Origins of Art: A Psychological & Sociological Inquiry

By Yrjö J. Hirn | Go to book overview

CHAPTER I
THE PROBLEM STATED

WHEN, one hundred and fifty years ago, Baumgarten wrote the treatise to which he gave the name Aesthetica, and which he described as a "theory of liberal arts and beautiful thinking," it seemed to him needful to apologise for attracting attention to a field of inquiry so low and sensuous as that province of philosophy to which he then affixed a name. Many, he thought, might regard art and beauty, which appeal primarily to the senses, as subjects beneath the dignity of philosophers.1 Yet the theories and the ideas which were first brought together as an organised body of thought in Baumgarten's short manual had so deeply influenced the speculations of his age that, a generation later, the most important questions of life came to be treated as æsthetic problems. The philosophy of art, far from needing to justify its exisEtence, dominated all philosophy --ethics, metaysics, and even cosmogony. Imagination was treated as the ruling faculty in all creation, and beauty was referred to as the criterion, not only in art, but in morality. Yet the importance thus given to æsthetic speculation was transitory, and the period during which philosophers were concerned, not only to find a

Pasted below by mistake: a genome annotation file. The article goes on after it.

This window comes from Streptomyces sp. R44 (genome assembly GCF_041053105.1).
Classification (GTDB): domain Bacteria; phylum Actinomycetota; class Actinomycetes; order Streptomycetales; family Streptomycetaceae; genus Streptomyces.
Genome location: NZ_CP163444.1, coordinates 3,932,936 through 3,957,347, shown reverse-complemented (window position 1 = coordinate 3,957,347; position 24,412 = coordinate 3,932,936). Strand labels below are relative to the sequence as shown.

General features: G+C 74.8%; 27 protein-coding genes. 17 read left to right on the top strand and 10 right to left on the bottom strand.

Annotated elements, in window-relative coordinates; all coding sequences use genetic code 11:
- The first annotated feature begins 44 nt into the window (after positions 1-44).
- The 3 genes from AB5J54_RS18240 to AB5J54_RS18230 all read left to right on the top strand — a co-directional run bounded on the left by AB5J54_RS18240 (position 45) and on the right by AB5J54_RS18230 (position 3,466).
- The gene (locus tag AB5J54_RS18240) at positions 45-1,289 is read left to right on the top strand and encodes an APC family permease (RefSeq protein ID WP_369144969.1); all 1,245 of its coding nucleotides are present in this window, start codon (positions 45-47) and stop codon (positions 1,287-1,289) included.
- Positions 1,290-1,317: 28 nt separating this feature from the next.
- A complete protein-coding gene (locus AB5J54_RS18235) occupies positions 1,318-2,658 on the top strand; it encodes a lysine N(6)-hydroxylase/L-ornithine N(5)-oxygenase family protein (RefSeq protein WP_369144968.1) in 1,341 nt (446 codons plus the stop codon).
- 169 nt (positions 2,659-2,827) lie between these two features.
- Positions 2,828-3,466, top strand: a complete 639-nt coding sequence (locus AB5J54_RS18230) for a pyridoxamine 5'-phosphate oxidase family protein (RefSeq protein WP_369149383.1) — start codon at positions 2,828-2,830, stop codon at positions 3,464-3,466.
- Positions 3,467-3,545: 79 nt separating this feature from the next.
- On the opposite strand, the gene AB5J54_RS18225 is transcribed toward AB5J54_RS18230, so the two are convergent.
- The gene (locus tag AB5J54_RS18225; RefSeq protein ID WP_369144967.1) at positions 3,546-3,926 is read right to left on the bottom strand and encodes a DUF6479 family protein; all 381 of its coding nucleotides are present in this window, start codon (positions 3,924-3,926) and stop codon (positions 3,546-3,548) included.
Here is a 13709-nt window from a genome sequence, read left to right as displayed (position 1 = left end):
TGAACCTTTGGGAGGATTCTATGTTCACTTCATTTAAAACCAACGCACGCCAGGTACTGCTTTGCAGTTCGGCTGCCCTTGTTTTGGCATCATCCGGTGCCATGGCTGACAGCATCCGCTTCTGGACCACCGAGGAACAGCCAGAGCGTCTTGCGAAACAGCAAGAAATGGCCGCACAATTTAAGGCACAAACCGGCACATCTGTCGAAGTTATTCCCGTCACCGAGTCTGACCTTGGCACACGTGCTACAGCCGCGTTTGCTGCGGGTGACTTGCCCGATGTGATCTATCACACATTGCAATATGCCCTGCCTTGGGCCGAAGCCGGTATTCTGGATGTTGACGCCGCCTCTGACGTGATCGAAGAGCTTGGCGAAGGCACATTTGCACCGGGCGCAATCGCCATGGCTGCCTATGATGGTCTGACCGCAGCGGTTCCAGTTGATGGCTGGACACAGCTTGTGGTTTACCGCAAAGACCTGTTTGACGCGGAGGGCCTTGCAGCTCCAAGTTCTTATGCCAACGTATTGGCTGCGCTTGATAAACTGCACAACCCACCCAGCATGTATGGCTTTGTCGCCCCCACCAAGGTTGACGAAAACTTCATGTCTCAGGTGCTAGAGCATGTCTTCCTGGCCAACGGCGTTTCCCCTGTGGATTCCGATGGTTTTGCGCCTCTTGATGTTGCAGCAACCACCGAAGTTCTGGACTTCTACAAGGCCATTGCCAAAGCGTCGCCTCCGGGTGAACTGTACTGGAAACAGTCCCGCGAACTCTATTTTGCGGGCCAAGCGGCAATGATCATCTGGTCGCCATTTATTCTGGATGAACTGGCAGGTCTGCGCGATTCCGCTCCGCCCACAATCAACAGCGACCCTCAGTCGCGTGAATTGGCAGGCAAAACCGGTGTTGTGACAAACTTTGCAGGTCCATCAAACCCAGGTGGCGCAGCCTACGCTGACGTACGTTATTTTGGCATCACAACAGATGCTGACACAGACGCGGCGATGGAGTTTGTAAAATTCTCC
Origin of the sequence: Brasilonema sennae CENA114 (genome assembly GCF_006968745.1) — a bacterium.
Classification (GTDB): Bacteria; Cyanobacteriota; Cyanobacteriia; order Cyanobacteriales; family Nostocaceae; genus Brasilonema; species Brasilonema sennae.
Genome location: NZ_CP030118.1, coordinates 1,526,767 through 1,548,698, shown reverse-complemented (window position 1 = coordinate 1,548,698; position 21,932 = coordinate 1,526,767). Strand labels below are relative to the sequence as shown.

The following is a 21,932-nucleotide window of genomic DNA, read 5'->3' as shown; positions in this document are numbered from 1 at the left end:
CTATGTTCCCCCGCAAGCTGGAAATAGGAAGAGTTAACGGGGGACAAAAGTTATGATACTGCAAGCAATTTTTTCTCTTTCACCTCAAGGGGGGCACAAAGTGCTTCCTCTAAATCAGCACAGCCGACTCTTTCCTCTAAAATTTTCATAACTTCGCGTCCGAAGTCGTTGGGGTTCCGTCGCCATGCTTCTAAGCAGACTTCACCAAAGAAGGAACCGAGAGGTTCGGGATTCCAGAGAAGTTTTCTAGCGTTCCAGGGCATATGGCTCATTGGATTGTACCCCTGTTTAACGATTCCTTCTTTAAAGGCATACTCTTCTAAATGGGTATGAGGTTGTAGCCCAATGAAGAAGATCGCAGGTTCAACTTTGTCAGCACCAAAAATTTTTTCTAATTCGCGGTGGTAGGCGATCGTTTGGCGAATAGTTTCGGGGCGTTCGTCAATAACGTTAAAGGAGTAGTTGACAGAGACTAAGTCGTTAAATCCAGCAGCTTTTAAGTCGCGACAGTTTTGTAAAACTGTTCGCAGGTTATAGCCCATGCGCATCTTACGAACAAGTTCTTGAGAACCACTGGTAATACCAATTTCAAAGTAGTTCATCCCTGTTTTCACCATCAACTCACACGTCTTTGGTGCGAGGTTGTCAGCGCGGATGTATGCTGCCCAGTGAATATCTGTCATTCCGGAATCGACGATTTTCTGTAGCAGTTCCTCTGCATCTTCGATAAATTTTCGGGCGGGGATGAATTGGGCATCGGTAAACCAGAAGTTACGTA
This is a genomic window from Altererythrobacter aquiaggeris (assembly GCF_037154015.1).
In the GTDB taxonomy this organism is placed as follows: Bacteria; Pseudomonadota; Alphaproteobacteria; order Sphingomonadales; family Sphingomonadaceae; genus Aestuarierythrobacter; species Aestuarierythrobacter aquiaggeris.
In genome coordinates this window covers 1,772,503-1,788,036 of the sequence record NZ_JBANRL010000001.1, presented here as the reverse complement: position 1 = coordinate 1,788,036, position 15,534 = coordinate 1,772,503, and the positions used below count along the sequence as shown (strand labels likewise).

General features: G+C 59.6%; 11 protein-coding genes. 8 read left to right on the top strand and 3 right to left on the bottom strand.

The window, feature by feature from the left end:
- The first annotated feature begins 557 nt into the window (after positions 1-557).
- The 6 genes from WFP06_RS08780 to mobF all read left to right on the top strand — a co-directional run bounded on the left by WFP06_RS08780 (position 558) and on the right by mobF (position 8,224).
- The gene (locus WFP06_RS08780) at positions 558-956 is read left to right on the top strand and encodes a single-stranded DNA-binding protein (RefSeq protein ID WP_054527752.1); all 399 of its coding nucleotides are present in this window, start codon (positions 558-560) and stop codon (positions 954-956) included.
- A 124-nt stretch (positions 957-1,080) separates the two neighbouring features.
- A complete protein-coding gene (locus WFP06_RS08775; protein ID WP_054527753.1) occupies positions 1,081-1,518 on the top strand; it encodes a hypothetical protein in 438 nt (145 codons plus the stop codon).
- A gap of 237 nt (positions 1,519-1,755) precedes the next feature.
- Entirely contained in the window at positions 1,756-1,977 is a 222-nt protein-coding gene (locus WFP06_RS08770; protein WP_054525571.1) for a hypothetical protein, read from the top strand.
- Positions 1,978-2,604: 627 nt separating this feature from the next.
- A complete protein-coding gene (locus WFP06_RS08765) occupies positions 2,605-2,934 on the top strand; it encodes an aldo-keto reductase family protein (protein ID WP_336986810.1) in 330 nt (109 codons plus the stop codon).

____________________
1
Baumgarten, Aesthetica, pp. 1, 3, 6 sq.

-1-

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Origins of Art: A Psychological & Sociological Inquiry
Table of contents

Table of contents

  • Title Page iii
  • Preface v
  • Contents ix
  • Chapter I the Problem Stated 1
  • Chapter II the Art-Impulse 18
  • Chapter III the Feeling-Tone of Sensation 30
  • Chapter IV the Emotions 43
  • Chapter V the Enjoyment of Pain 56
  • Chapter VI Social Expressioin 72
  • Chapter VII 86
  • Chapter VIII Art the Reliever 102
  • Chapter IX the Work of Art 111
  • Chapter X Objections and Answers 134
  • Chapter XI the Concrete Origins of Art 143
  • Chapter XII Art and Information 149
  • Chapter XIII Historical Art 164
  • Chapter XIV Animal Display 186
  • Chapter XV Art and Sexual Selection 203
  • Chapter XVI the Origins of Self-Decoration 214
  • Chapter XVII Erotic Art 228
  • Chapter XVIII Art and Work 249
  • Chapter XIX 261
  • Chapter XX Art and Magic 278
  • Chapter XXI Conclusions 298
  • Authorities Quoted 307
  • Index of Authors 323
  • Index of Subjects 328
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